Sharper (2023)
February 23, 2023 11:16 AM - Subscribe

A con artist takes on Manhattan's billionaires.
posted by ellieBOA (7 comments total)
I liked the structure and was trying to figure out who was the con and who was being conned from section to section. Lots of twists and double crosses throughout. It got a little heavy-handed but overall enjoyable.
posted by jazon at 6:28 PM on February 23, 2023

I confess I watched this for Sebastian Stan, mostly. Not that there aren't good people in it worth watching, but I just ordinarily wouldn't be interested in it. I enjoyed it enough, but there were definitely scenes I really wanted to fast forward through (stuff like the pissing in the decanter scene, etc.), and a few things rang super hollow for me.

The first was that it's very pointed when Lithgow's character gives Stan's character the advice/warning "if you're going to steal, steal a lot." So when they rejoice that they've made a successful con by getting $750,000, it makes their payout seem incredibly small, considering how insanely rich Lithgow is. Like, why lampshade it and then have the payout be so small? That just felt like a way to get Julianne Moore to turn her back on Stan and go back to Lithgow, which felt like cheap writing to me.

The second was worse, though--seasoned con artists who fall for that whole manufactured melodramatic airport death scene and one who's willing to give anything away just to avoid jail? Nah. The whole thing couldn't have felt less stagey and yet...sure, she just volunteers to sign it all away to avoid jail. I would have been a lot more inclined to ignore the first problem if this second problem hadn't been so glaring. I guess it gave them a chance to have Middleton's character do the Keyser Söze walk-away in the airport.
posted by kitten kaboodle at 10:29 PM on February 23, 2023

Forgot the links last night:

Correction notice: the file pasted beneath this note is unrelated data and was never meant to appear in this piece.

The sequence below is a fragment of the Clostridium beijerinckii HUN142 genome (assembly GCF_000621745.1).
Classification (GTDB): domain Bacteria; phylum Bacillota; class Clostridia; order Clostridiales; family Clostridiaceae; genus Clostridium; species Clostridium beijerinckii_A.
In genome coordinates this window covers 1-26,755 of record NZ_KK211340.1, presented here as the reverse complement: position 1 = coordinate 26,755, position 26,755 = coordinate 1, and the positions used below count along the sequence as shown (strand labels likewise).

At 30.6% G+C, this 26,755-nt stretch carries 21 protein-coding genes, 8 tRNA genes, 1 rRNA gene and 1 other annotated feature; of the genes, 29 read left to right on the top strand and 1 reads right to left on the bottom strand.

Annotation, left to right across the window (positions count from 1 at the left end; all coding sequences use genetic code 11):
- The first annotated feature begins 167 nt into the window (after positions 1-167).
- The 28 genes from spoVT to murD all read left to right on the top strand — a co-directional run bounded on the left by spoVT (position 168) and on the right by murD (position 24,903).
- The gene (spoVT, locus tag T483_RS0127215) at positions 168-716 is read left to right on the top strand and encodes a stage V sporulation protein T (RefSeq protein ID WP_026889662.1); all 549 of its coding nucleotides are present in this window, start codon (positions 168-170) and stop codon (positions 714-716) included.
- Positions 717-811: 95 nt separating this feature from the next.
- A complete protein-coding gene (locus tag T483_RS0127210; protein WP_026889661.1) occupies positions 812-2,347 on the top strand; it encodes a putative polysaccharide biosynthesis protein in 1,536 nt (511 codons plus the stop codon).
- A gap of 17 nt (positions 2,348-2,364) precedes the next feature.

‘Sharper’ Review: The Big Con [NYT / Archive]
Sharper review – slick con trick movie nearly pulls off a perfect crime [Guardian / Archive]
posted by ellieBOA at 4:03 AM on February 24, 2023

> The second was worse, though--seasoned con artists who fall for that whole manufactured melodramatic airport death scene and one who's willing to give anything away just to avoid jail?

Yeah, the movie in general was entertaining enough, but it definitely suffered from the "main characters at the climax are stone cold morons about the very thing they're been so smart about all movie" type thing that movies with "clever" twists often suffer from at the end. It'd be one thing if they were just normal people and you could tell yourself the movie The Sting didn't exist in their universe. But the movie up until that point was "we are grifters that know 8 million ways to grift".

Also, not this was real life, but no one at that level of wealth just takes a person at face value when they show up with a story about their situation. I don't even mean this with Lithgow as he starts dating and then marries Moore, but also Moore when her stepson says "oh, these guys work for the family, they figured all this out".
posted by Back At It Again At Krispy Kreme at 11:50 AM on February 24, 2023 [1 favorite]

yeah i found the idea that some hedge fund shark would get honeypotted like that a bit unconvincing (more likely that he would have private eyes dig into everything before marrying and even if it was clean have her sign an ironclad prenup) and found the part after madeline inherited the money even less convincing. she should have seen the con from a mile away. why didn't she just move as much cash as she could into offshore accounts and fly to bali? why stick around for the family drama? was fun all the same.
posted by dis_integration at 2:52 PM on February 26, 2023

Kinda fun, but the last act is so super-forced feels like it just got away from them.
posted by fleacircus at 11:58 AM on May 11, 2023

I agree with what's been said here. I felt like the general outline of the ending was telegraphed halfway through.

At the very end, when we see Sandra inviting Tom to that Japanese place on Mott St, I was reminded of—work with me here—the ending of Total Recall, where McBain Quaid is confronted with the truth about his identity, and decides he wants to stick with his adopted identity. In the same way, Middleton's character apparently decides that she wants to be PhD-candidate Sandra, not hard-bitten Sandy. But I also thought "If I were Tom, could I ever trust her? No."
posted by adamrice at 10:08 AM on January 13

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